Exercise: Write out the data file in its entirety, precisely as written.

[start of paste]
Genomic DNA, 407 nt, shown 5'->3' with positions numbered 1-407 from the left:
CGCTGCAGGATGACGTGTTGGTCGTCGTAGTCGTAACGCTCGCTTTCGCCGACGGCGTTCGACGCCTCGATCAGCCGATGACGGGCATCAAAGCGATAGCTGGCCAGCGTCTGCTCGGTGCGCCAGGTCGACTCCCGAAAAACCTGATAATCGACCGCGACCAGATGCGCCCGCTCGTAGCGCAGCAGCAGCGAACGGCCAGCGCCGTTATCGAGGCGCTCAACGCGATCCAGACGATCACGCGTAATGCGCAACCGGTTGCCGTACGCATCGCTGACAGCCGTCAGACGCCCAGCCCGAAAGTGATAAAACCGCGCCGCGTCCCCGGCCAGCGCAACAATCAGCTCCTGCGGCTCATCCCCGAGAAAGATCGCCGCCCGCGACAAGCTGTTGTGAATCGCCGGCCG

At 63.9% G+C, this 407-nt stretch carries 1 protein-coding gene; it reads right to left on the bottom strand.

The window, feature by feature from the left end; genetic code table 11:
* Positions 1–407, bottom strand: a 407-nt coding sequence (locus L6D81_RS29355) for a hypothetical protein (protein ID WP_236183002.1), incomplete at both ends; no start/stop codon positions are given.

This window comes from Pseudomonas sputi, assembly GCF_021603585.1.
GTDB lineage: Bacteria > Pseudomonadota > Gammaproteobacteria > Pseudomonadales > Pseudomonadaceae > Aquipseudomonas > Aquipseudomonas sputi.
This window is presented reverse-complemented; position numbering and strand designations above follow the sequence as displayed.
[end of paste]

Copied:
Genomic DNA, 407 nt, shown 5'->3' with positions numbered 1-407 from the left:
CGCTGCAGGATGACGTGTTGGTCGTCGTAGTCGTAACGCTCGCTTTCGCCGACGGCGTTCGACGCCTCGATCAGCCGATGACGGGCATCAAAGCGATAGCTGGCCAGCGTCTGCTCGGTGCGCCAGGTCGACTCCCGAAAAACCTGATAATCGACCGCGACCAGATGCGCCCGCTCGTAGCGCAGCAGCAGCGAACGGCCAGCGCCGTTATCGAGGCGCTCAACGCGATCCAGACGATCACGCGTAATGCGCAACCGGTTGCCGTACGCATCGCTGACAGCCGTCAGACGCCCAGCCCGAAAGTGATAAAACCGCGCCGCGTCCCCGGCCAGCGCAACAATCAGCTCCTGCGGCTCATCCCCGAGAAAGATCGCCGCCCGCGACAAGCTGTTGTGAATCGCCGGCCG

At 63.9% G+C, this 407-nt stretch carries 1 protein-coding gene; it reads right to left on the bottom strand.

The window, feature by feature from the left end; genetic code table 11:
* Positions 1–407, bottom strand: a 407-nt coding sequence (locus L6D81_RS29355) for a hypothetical protein (protein ID WP_236183002.1), incomplete at both ends; no start/stop codon positions are given.

This window comes from Pseudomonas sputi, assembly GCF_021603585.1.
GTDB lineage: Bacteria > Pseudomonadota > Gammaproteobacteria > Pseudomonadales > Pseudomonadaceae > Aquipseudomonas > Aquipseudomonas sputi.
This window is presented reverse-complemented; position numbering and strand designations above follow the sequence as displayed.